After Marge befriends John, a gay store owner, Homer worries that his presence will have a negative effect on Bart's sexuality.


(as Mikel B. Anderson)


(created by), (developed by) | 3 more credits »

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Episode credited cast:
Homer Simpson / Steel Mill Worker #1 / Barney (voice)
Marge Simpson (voice)
Bart Simpson / "Cockamamie's" Salesgirl (voice)
Lisa Simpson (voice)
Steel Mill Worker #2 / Steel Mill Worker #3 / Steel Mill Worker #4 / Moe Szyslak / Annual Gift Man (voice)
Skinner / Smithers / Roscoe (voice)
Rest of cast listed alphabetically:
John (voice)


Homer fears that Bart's masculinity is at stake when he suspects he is being influenced by a flamboyant homosexual collectible store owner named John. All his efforts to show Bart how to be a man keep backfiring on him... or do they? Written by Daniel Timothy Dey

Plot Summary | Add Synopsis


Animation | Comedy


TV-PG | See all certifications »

Parents Guide:





Release Date:

16 February 1997 (USA)  »

Company Credits

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Technical Specs


Sound Mix:


Aspect Ratio:

1.33 : 1
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Did You Know?


Syndication cuts the scene where John comments on Marge's corn-pattern drapes in the kitchen. See more »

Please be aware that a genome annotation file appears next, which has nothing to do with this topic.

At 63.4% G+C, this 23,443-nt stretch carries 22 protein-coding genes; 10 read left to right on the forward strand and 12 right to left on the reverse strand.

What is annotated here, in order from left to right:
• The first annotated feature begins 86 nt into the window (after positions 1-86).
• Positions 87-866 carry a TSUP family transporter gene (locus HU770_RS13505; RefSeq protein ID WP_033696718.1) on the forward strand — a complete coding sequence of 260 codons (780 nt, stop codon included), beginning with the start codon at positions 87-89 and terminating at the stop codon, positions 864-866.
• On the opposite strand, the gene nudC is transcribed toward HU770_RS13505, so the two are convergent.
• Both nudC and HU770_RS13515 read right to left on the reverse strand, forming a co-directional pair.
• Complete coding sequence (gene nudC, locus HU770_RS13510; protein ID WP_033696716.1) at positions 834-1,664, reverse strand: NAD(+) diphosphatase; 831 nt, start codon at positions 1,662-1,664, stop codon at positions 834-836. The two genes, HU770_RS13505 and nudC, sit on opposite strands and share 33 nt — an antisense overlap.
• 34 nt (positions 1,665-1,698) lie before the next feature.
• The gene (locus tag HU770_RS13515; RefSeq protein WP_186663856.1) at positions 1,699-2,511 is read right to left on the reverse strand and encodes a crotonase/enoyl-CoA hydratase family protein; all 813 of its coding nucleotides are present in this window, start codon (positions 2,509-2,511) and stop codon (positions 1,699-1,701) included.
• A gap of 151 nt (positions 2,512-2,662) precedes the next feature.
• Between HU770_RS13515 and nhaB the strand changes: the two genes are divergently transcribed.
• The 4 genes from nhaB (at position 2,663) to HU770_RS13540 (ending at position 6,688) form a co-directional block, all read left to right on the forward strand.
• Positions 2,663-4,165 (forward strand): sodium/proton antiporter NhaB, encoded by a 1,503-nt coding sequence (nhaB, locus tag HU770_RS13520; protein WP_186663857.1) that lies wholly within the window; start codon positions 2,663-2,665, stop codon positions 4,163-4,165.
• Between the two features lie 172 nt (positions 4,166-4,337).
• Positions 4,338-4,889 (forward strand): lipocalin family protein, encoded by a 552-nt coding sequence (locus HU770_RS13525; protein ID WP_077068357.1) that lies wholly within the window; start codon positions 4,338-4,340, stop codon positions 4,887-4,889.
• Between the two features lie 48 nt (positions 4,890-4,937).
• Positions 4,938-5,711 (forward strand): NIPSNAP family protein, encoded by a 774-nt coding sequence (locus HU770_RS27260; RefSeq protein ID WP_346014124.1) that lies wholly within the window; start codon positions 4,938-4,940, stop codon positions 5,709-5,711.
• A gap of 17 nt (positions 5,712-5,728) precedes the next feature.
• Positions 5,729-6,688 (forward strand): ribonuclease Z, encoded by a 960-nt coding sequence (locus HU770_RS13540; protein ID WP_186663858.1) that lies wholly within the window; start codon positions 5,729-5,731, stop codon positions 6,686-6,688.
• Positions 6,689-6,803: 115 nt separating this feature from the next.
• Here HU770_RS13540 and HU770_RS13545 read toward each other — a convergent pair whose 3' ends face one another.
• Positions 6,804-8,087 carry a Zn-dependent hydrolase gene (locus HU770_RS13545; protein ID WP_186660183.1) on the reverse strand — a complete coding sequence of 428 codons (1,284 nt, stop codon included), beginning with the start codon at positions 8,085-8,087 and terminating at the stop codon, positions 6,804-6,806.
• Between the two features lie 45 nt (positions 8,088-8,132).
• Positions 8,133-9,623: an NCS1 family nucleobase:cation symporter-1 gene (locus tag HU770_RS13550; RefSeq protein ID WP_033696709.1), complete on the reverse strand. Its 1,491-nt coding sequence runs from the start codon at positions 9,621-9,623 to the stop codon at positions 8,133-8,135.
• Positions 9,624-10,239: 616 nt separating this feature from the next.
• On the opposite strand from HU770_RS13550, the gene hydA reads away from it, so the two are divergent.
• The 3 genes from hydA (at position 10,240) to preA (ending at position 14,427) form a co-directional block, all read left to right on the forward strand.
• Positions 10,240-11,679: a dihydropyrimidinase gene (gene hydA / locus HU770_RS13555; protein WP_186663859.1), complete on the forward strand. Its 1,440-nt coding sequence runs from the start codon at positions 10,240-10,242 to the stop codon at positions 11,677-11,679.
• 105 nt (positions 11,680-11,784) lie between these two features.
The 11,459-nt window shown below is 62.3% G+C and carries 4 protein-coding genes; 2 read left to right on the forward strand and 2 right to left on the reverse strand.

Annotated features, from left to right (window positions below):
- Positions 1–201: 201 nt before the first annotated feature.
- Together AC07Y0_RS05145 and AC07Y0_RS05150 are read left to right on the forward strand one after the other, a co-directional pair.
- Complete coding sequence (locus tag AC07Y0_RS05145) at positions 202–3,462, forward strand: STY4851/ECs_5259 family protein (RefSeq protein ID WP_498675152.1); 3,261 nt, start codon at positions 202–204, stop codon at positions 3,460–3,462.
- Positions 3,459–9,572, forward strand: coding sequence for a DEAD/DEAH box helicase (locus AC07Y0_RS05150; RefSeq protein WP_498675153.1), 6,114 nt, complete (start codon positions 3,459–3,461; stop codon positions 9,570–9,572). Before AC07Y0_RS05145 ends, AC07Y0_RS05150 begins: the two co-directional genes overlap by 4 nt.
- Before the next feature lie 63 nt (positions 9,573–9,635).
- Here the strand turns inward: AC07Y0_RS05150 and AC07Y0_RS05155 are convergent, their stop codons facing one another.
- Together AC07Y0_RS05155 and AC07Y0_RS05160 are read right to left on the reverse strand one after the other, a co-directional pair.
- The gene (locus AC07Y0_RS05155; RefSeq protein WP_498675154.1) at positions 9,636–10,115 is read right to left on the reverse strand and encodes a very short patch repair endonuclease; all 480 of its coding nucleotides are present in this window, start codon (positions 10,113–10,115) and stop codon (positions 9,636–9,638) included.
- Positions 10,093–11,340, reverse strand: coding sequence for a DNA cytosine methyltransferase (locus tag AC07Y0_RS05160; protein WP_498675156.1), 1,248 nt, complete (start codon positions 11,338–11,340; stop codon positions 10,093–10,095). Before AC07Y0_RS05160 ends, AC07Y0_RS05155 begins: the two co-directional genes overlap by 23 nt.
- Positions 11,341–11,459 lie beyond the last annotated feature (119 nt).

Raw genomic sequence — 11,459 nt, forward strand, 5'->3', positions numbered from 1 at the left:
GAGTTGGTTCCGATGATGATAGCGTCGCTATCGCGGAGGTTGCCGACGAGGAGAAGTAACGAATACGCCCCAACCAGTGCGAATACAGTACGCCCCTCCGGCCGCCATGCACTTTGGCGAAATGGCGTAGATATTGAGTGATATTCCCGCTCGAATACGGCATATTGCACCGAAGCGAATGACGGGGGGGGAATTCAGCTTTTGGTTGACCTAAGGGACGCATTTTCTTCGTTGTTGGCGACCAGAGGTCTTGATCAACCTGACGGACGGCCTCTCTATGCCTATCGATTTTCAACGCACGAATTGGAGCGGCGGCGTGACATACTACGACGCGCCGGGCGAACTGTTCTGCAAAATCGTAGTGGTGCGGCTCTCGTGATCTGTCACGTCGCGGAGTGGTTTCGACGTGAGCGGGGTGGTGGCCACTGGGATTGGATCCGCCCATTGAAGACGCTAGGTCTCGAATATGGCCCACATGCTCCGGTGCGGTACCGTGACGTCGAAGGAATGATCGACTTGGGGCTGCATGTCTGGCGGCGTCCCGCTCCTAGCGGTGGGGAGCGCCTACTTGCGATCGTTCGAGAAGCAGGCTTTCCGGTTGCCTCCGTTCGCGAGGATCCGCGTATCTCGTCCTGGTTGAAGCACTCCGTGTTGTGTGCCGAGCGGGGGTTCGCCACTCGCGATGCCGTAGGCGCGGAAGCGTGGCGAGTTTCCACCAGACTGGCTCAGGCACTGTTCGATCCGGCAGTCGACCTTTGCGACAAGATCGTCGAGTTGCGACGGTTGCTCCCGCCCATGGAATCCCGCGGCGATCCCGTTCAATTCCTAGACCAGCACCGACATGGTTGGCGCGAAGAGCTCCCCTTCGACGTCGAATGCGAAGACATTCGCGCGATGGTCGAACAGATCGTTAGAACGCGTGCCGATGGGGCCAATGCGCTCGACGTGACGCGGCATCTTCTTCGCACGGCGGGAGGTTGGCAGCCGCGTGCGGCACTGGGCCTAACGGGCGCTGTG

When Marge tells Homer John is gay, Lisa is present and the three are eating breakfast in the pajamas. In the next shot (following the commercial break), the three are still eating breakfast, but are now in their normal attire. See more »


[to Bart]
Homer: He didn't give you gay, did he? Did he?
See more »


References The Wizard of Oz (1939) See more »


Everybody Dance Now
Written by Robert Clivillés and Freedom Williams
Performed by C.C. Music Factory
See more »

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User Reviews

Homer's Phobia
28 July 2009 | by (Seattle, Washington) – See all my reviews

This is probably one of the best episodes the Simpsons have produced. It just worked. It had a strong family-story background, a great deal of inventive jokes and set pieces, a brilliant guest star and warnings about evil metal Santas from Japan.

Seriously though, one of the best things about this episode is the depiction of John. He may have been stereotypically campy but he never freaked out, became militant or resentful over Homer's reaction to finding out he was gay. He took it for what it was: a guy who didn't get what he was freaking out about.

I know it's the Simpsons, but it would have been easy for it to become some sort of gays vs. straights political war.

And of course, Bart being completely clueless as well was a nice touch.

5 of 7 people found this review helpful.  Was this review helpful to you?

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